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Find infinitely many sets of positive integers $n,a,b,c$ such that $$n^3<a<b<c<(n+1)^3\quad\hbox{and}\quad \hbox{$abc$ is a cube},$$ or prove that this cannot be done.

Motivation: the corresponding problem for squares has no solution. That is, if $$n^2<a<b<(n+1)^2\ ,$$ then $ab$ is not a square. This is quite easy to prove. By (not entirely random) trial and error I have found one solution of the cube problem: $$n=5\ ,\quad a=128\ ,\quad b=144\ ,\quad c=162\ .$$

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A computational exploration

For a fixed value of n, there appear to be many solutions. The numbes of solutions for n = 2, 3, 4, 5, 6, 7, 8, 9, 10, 11 are 3, 4, 6, 9, 14, 24, 18, 21, 26, 34 respectively.

For example, for n = 5 we have following solutions: [[196, 192, 126], [162, 144, 128], [200, 160, 128], [196, 189, 128], [169, 156, 144], [196, 168, 144], [192, 168, 147], [200, 180, 162], [196, 182, 169]]

One interesting this to note is that these numbers have relatively small prime factors - no number appearing in one of these solutions has a prime factor greater than 13.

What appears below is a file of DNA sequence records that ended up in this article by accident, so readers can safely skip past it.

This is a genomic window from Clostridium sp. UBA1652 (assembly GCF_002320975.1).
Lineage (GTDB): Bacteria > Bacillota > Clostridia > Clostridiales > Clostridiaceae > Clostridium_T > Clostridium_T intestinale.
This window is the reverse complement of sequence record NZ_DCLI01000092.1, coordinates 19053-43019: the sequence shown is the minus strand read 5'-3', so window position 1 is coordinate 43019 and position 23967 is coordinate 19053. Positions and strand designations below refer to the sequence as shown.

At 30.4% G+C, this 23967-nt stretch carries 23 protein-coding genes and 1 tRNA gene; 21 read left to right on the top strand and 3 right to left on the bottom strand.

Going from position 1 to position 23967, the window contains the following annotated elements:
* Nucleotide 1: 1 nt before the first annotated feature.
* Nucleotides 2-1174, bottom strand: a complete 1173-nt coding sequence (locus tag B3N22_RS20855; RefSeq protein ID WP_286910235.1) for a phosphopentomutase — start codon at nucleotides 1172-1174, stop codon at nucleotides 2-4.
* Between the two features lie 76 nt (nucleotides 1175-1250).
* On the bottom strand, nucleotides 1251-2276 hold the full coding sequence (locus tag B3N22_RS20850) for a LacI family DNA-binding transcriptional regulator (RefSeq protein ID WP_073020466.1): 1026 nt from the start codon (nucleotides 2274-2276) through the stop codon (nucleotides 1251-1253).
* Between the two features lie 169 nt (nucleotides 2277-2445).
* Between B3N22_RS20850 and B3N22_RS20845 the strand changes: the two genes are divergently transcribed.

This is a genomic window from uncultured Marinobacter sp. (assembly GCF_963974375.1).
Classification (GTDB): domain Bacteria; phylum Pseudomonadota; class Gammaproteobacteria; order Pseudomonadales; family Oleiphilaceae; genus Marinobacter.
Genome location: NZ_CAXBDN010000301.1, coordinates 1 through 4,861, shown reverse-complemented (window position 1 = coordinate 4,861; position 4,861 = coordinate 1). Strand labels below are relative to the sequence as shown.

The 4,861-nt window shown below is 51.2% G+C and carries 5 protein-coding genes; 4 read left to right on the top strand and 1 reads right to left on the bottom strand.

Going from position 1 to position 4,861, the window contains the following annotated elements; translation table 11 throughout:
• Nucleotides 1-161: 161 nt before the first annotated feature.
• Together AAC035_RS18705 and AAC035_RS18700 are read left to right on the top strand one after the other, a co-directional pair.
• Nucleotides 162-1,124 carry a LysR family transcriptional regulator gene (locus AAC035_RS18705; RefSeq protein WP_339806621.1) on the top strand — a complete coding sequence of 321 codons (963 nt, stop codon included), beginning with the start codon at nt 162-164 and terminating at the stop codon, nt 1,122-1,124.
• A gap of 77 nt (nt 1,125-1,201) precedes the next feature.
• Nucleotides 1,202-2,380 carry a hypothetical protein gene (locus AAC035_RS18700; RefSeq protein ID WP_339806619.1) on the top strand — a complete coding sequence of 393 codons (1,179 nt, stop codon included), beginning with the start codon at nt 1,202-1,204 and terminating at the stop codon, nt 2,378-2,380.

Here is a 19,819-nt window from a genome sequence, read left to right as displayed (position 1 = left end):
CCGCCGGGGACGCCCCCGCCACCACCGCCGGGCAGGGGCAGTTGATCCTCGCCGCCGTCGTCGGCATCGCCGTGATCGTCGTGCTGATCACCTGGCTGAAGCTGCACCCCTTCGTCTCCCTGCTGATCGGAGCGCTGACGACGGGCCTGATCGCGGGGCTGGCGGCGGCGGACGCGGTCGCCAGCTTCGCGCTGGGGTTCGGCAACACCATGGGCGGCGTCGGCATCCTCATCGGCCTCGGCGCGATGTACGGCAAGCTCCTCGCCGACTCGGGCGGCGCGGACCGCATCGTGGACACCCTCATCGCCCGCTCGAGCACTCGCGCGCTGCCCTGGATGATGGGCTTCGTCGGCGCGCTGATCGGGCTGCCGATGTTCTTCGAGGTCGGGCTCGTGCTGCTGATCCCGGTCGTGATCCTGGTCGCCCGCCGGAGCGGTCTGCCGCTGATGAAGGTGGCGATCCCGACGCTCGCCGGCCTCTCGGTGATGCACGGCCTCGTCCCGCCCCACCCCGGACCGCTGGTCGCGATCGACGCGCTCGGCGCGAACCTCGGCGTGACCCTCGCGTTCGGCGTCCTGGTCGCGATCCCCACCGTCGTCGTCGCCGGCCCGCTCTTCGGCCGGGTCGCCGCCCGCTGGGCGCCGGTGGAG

These solutions come from the following Python code (is_perfect_cube comes from https://stackoverflow.com/a/23622115/1556369). Unfortunately the running time of this code goes like O(n^6) so it's hard to run searches for large n.

def is_perfect_cube(n):
    c = int(n**(1/3.))
    return (c**3 == n) or ((c+1)**3 == n)

def solutions(n):
   return [[a, b, c] for c in range(n**3 + 1, (n+1)**3) for b in range(c+1, (n+1)**3) for a in range(b+1, (n+1)**3) if is_perfect_cube(a*b*c)]

An infinite family

The existence of [196, 182, 169] at the end of the list for $n = 5$, and of $[1296, 1260, 1225]$ at the end of a similar list for $n = 10$, suggests a possible infinite family to me. These are $[14^2, 14 \times 13, 13^2]$ and $[36^2, 36 \times 35, 35^2]$ respectively. So if we have $j, k$ such that $n^3 < j^2 < k^2 < (n+1)^3$, then $j^2, jk, k^2$ is the $a, b, c$ we seek.

Taking square roots, we need $n^{3/2} < j < k < (n+1)^{3/2}$. So to have a solution with a given value of $n$, it suffices to have $(n+1)^{3/2} - n^{3/2} \ge 3$ (therefore there will be at least two integers between the real numbers $n^{3/2}$ and $(n+1)^{3/2}$. This holds for $n \ge 4$. So for each $n \ge 4$, we can find two squares between $n^3$ and $(n+1)^3$ and construct a solution from them. If we adopt the convention that we pick the smallest such squares, we get the solutions

n = 4, a = 81, b = 90, c = 100

n = 5, a = 144, b = 156, c = 169

n = 6, a = 225, b = 240, c = 256

and so on.

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